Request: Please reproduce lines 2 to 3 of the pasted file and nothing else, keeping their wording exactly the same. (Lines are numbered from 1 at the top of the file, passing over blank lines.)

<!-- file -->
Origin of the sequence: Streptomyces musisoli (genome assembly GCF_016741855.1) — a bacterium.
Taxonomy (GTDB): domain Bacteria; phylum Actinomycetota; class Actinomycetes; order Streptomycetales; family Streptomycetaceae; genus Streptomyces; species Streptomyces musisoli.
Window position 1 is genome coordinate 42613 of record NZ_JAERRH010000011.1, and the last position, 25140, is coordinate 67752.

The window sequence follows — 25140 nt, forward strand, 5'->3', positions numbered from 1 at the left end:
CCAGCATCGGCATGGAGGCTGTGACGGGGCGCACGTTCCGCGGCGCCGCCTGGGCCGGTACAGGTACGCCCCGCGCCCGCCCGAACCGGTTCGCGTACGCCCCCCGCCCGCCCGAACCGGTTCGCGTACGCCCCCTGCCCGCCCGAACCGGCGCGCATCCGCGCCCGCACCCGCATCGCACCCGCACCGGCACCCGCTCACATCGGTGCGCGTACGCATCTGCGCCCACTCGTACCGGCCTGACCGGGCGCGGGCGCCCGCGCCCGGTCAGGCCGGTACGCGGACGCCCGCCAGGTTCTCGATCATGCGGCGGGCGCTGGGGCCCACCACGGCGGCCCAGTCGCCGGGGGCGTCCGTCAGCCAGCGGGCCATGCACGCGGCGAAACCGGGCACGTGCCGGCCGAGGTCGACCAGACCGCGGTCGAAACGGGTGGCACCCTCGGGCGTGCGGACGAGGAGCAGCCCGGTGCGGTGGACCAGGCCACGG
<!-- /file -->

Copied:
Taxonomy (GTDB): domain Bacteria; phylum Actinomycetota; class Actinomycetes; order Streptomycetales; family Streptomycetaceae; genus Streptomyces; species Streptomyces musisoli.
Window position 1 is genome coordinate 42613 of record NZ_JAERRH010000011.1, and the last position, 25140, is coordinate 67752.